MOSCOW Almost 80 percent of Russia's declared targets in Syria have been in areas not held by Islamic State, a Reuters analysis of Russian Defence Ministry data shows, undermining Moscow's assertions that its aim is to defeat the group.
The majority of strikes, according to the analysis, have instead been in areas held by other groups opposed to Syrian President Bashar al-Assad, which include al Qaeda offshoots but also fighters backed by Washington and its allies.
Defence ministry statements of targets hit by the Russian Air Force and an online archive of Russian military maps show Russia has hit 64 named locations since President Vladimir Putin ordered the first round of air strikes three weeks ago.
Of those targets, a maximum of 15 were in areas held by Islamic State, according to a survey of locations of the rival forces in Syria compiled by the Institute for the Study of War.
"If you look at the map, you can easily understand that they are not fighting Islamic State but other opposition groups," said Alexander Golts, a Moscow-based defence columnist and deputy editor of online newspaper Yezhednevny Zhurnal.
The data supports assertions from Washington and its NATO allies that Russia's intervention in Syria, its biggest military deployment abroad since the collapse of the Soviet Union, is designed to prop up Assad, who flew to Moscow on Tuesday to thank Putin for his support.
Moscow's other possible motives could be to maintain a strategic foothold in the Middle East and showcase itself as a global military power at a time when relations with the West have sunk to a post-Soviet low over the crisis in Ukraine.
Russian officials have rejected the accusations and repeatedly stressed that they are targeting Islamic State, alongside other groups they classify as Islamist terrorists. They say Moscow and the West are fighting a common enemy.
However, the pattern of the strikes in Syria suggests a different picture.
Russia's air force has flown over 780 sorties against almost 800 targets in Syria since Sept. 30. As recently as Monday, its jets hit targets in six named locations, none of which were in areas held by Islamic State, the Reuters analysis showed.
"The main goal of these air strikes is supporting ground offensives by the Syrian army," Golts said.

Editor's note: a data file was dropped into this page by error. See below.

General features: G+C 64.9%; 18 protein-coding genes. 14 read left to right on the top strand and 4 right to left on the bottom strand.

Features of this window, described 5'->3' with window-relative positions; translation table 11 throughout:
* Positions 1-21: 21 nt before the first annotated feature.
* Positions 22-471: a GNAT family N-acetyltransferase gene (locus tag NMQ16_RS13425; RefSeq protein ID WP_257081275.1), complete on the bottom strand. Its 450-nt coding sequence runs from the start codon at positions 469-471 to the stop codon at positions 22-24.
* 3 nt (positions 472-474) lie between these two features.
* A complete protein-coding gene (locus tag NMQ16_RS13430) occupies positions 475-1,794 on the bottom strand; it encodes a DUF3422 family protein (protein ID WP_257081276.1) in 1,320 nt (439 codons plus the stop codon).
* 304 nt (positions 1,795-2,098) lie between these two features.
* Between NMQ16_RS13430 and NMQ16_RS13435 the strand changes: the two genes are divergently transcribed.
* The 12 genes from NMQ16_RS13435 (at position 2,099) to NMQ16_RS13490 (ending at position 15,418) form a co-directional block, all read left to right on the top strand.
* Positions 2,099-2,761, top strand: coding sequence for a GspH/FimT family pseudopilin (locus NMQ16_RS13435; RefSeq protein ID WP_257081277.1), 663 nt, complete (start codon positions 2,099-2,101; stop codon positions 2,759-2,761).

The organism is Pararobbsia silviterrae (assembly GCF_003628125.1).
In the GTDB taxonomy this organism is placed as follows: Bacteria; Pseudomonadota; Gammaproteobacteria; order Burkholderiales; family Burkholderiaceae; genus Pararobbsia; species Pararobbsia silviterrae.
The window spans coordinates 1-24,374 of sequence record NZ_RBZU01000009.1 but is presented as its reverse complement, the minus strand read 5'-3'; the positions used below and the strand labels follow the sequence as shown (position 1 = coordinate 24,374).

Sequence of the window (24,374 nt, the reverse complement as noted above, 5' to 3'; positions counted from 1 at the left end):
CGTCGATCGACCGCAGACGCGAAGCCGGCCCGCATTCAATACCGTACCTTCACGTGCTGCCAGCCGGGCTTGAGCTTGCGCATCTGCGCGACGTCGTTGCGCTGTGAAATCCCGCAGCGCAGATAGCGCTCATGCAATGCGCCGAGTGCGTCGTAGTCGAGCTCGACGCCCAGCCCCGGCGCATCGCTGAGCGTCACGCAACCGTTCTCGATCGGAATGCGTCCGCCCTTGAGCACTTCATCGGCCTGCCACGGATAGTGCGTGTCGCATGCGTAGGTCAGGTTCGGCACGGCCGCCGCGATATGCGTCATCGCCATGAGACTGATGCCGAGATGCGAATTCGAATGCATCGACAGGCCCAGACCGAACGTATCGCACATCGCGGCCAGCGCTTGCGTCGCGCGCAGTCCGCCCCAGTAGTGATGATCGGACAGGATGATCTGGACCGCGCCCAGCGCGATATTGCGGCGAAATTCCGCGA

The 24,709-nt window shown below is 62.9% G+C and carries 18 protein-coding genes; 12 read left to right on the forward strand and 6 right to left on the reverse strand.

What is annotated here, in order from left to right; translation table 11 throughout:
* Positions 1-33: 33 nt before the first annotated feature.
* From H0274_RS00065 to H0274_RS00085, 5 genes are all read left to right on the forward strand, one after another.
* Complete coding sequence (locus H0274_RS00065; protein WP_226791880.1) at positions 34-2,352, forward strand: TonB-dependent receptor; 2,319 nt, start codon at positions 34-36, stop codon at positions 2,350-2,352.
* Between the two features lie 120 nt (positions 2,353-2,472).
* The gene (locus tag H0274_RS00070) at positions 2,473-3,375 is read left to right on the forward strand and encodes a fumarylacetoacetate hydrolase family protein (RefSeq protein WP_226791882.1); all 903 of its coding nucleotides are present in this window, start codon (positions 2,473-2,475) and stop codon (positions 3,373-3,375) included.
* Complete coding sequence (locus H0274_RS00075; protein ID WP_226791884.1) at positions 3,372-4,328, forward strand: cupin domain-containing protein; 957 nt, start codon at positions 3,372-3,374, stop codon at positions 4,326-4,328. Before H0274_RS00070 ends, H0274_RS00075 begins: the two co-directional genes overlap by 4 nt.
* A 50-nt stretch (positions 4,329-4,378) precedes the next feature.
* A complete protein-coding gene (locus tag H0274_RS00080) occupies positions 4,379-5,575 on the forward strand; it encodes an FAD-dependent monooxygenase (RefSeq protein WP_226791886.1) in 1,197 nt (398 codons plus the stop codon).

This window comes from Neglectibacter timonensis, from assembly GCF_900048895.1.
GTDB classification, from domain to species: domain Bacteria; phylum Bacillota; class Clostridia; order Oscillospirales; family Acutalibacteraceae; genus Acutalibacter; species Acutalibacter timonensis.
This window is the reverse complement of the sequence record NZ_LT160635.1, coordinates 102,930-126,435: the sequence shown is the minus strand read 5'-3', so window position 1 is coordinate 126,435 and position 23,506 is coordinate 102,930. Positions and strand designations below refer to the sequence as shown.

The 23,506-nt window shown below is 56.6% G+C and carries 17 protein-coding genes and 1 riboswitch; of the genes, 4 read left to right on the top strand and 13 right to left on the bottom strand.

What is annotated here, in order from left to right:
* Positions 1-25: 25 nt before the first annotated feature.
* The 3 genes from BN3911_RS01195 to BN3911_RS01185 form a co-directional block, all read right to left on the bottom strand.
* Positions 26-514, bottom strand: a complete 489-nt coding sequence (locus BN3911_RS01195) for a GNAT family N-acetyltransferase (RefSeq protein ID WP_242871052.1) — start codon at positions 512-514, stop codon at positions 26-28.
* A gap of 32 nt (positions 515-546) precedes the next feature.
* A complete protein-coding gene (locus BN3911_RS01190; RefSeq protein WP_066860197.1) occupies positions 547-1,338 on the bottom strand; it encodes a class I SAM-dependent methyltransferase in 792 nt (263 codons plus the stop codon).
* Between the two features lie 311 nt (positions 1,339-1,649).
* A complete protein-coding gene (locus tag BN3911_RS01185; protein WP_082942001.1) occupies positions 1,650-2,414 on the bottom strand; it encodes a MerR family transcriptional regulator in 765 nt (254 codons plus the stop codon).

The Russian defence ministry was not immediately available for comment.
Statements from the United States Central Command show that 84 air strikes by the U.S.-led coalition against Islamic State hit 13 locations in Syria between Sept.30 and Oct. 19.
In contrast to the Russian campaign, the coalition strikes were concentrated in Syria's northern and eastern regions, where Islamic State militants have take control of large swathes of the country.
A senior Western diplomat in New York said 85 percent of Russian air strikes had been against groups not affiliated with Islamic State.
The Reuters analysis only included specific locations named by the Russian Defence Ministry as air force targets in Syria.
A total of four locations could not be found on maps including Russian military documents. But three of them were identified by Russia's defence ministry as being in Syria's western Latakia and Idlib provinces, meaning they were not in Islamic State territory.
The fourth location, Kfaysir, was in the northern Aleppo province where territory is contested between Islamic State, opposition rebels and the Syrian army.
Russia has also hit Islamic State strongholds in Raqqa and Deir ez-Zor where the defence ministry says it has destroyed command centres, training camps and munitions factories.
Backed by Russia's air force, Syrian government forces have launched offensives against rebels in Syria's Homs, Hama, Latakia, Idlib and Aleppo provinces.
The Syrian Observatory for Human Rights monitoring group said Russia's bombing campaign has killed 370 people in the last three weeks, one third of them civilians.
(Additional reporting by Maria Tsvetkova in Moscow, Louis Charbonneau in New York and Vincent Flasseur in London; Editing by Dominic Evans)